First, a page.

Inheriting a manor house whose foundations date from the 13th century and which once belonged to a Swedish king sounds like the ultimate dream. Especially when the manor house in question is located in the postcard-pretty 400-year-old town of Trosa in southern Sweden – all painted wooden-clad cottages and romantic fishing boats lining the banks of the river.

Michael and his wife Lena moved to Åda Mansion in 1990 when, ‘the only pieces left in the house were the 19th-century chandelier in the dining room and a few chairs.’ Michael had inherited the house from his father and is the sixth generation of his family to have owned it. ‘It has been in the family since 1841, which was shortly after it had been rebuilt from scratch by the architect Carl Christoffer Gjörwell – best known for his work on the Haga Palace,’ says Michael.

Furnishing such an extensive home could have been a daunting task (there are three floors, six bedrooms and ample reception rooms) but one gets the impression that Michael isn’t the sort to become phased. ‘To begin with, when the children were young, we didn’t have much money so we bought pieces gradually, mainly from auction houses in Stockholm,’ he says.

‘Although I spent a lot of time here when I was growing up, I also lived with my mother in a farmhouse in the south of Sweden. She loved 18th-century antiques and I’ve inherited that fondness from her. It’s the form I love – soft, curved and without any harsh angles.’ And so, over the years, the couple steadily acquired pieces from that era – from Gustavian decanters to a handsome rococo desk.

The look is subtly different in the parlour though, which has been redecorated in keeping with the house’s 19th-century origins – with Empire mirrors and mahogany book cabinets. ‘After moving in we asked various experts for their opinions on how we should redecorate,’ says Michael. ‘Our aim was for the house to be as true to the original 19th-century design as possible.’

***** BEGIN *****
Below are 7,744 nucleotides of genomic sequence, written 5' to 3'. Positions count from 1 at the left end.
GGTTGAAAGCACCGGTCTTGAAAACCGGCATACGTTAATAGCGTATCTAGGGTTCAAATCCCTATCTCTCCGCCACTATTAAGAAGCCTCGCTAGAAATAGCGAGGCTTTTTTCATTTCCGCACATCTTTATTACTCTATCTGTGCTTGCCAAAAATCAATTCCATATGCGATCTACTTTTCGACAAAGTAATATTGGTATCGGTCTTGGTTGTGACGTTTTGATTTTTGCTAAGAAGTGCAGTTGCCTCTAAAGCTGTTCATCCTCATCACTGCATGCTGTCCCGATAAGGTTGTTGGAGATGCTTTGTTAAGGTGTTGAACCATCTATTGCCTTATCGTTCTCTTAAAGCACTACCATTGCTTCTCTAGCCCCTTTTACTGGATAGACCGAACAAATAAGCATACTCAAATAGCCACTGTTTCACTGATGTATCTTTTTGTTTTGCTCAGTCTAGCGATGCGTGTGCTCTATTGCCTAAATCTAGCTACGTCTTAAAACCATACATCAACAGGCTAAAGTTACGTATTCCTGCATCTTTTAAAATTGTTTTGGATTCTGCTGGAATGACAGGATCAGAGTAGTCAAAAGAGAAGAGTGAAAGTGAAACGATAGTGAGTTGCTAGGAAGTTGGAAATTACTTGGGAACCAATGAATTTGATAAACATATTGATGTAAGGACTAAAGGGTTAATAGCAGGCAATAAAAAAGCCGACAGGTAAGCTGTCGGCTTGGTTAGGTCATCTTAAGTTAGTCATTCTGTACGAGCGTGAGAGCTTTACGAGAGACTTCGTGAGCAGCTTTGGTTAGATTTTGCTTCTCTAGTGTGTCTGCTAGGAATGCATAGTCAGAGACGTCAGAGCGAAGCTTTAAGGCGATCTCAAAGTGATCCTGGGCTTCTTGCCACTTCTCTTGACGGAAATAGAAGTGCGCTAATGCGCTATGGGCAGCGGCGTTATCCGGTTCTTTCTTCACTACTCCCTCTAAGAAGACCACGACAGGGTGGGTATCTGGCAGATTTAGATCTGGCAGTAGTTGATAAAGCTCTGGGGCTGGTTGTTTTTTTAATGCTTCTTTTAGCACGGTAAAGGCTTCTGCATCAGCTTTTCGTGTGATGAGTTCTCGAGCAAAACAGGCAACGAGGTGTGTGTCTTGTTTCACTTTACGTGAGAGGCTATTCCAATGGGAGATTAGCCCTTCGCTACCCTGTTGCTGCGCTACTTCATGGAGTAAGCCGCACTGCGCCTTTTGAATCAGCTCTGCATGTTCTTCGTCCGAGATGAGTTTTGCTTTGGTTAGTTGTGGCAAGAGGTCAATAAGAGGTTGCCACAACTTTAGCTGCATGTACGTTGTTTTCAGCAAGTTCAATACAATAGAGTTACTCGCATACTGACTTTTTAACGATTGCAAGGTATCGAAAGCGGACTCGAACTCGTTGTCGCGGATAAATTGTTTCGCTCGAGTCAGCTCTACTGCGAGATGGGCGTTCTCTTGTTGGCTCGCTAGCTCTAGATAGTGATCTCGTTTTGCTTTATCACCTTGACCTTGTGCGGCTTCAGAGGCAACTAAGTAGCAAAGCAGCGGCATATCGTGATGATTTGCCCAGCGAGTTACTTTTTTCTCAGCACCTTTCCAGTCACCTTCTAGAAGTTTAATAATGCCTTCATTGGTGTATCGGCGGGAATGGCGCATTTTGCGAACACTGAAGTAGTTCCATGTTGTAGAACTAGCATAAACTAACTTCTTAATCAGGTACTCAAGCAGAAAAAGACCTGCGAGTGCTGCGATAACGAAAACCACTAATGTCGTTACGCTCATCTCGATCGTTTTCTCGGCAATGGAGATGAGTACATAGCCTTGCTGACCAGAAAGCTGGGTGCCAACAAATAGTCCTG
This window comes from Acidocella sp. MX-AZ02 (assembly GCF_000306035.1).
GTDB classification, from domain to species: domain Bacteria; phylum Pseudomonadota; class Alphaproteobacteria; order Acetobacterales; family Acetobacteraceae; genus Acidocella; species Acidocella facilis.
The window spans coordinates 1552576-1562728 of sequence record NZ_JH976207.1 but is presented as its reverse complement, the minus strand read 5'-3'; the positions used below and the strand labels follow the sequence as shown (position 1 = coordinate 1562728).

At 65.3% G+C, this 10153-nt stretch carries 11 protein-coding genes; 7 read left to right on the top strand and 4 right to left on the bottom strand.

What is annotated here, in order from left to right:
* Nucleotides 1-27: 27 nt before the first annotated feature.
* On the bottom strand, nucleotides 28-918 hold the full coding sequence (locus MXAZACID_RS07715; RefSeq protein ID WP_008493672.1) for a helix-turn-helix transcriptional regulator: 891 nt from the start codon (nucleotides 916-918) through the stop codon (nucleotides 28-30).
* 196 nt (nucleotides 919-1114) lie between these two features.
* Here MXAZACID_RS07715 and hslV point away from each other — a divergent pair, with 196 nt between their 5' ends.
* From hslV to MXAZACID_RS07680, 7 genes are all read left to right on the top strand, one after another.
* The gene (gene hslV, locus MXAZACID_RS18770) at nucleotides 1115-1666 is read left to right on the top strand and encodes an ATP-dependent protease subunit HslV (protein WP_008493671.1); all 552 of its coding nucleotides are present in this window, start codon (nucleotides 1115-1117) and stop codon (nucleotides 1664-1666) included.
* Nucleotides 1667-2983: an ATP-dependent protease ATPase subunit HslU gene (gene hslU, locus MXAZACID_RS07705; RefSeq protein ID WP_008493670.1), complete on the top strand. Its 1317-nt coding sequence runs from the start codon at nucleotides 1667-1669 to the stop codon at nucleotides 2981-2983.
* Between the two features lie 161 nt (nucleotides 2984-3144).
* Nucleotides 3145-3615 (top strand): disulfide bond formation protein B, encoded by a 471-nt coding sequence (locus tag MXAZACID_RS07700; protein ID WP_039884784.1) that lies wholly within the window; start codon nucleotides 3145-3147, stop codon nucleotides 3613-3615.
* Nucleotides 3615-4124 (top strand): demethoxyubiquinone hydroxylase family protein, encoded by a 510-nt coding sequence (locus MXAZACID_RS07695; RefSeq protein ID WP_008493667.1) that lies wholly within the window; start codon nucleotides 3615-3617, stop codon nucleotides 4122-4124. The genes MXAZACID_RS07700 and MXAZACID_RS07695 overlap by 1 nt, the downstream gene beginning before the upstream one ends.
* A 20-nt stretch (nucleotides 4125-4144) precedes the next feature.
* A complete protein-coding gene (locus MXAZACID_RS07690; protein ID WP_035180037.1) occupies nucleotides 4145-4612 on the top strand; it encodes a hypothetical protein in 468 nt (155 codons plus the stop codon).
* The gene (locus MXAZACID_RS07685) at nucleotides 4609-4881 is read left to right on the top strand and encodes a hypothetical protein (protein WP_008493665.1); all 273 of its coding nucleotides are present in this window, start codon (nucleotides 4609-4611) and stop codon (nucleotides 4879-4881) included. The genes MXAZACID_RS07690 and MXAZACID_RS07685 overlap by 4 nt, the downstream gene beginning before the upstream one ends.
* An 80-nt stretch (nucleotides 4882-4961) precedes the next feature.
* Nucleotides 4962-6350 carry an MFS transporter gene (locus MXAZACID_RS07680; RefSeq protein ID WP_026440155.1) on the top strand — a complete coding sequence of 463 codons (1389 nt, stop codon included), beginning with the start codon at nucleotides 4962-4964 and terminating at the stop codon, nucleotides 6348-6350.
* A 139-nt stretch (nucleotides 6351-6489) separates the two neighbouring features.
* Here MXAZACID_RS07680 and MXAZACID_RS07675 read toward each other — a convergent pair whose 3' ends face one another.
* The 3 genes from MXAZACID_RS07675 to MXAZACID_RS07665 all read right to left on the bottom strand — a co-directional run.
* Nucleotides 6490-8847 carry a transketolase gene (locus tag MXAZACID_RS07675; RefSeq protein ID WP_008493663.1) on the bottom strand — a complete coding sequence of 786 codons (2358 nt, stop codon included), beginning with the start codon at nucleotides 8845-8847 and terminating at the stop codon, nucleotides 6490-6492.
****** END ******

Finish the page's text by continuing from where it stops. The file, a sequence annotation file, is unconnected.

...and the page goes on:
They managed to find – underneath many layers of paint – the original hues, which they matched as closely as they could. Within the space of a year and a half, the whole of the ground floor had been redecorated – with not so much of an eye on current interiors trends but on authenticity.

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These days, they don’t have much spare time for hunting down new pieces, but often stumble across art and antiques on their travels. ‘Homes can become cluttered so easily when you’ve been living in them for a long time, so I’m always trying to carry things out and Lena does her best to carry them in,’ Michael laughs.

Although he’s unable to pinpoint his most treasured antiques in the house, Michael explains that his favourite rooms are the library, with its gentleman’s study feel, and stately dining room. ‘I love the atmospheres in both – and also the fact that they’re usually the rooms used for dinner parties and larger affairs,’ he says.

Despite its grandeur, this is very much a house to be enjoyed with their four, now grown-up, children, dogs and frequent guests. ‘I love living here because it’s home – and it’s been that way for so long – but also because it’s a very sociable house. It’s great for parties and when the children were young we spent so much time in its grounds, too,’ says Michael.

Despite the parties, the history and beauty of the interiors, sustaining a property like this today requires a savvy business head and the reality isn’t perhaps as breezy as you’d imagine. ‘Within the estate, we run a farm, a golf course, a hotel, a marina and hire out a vacation home,’ says Michael. The many enterprises certainly keep him busy, but he and his family wouldn’t have it any other way.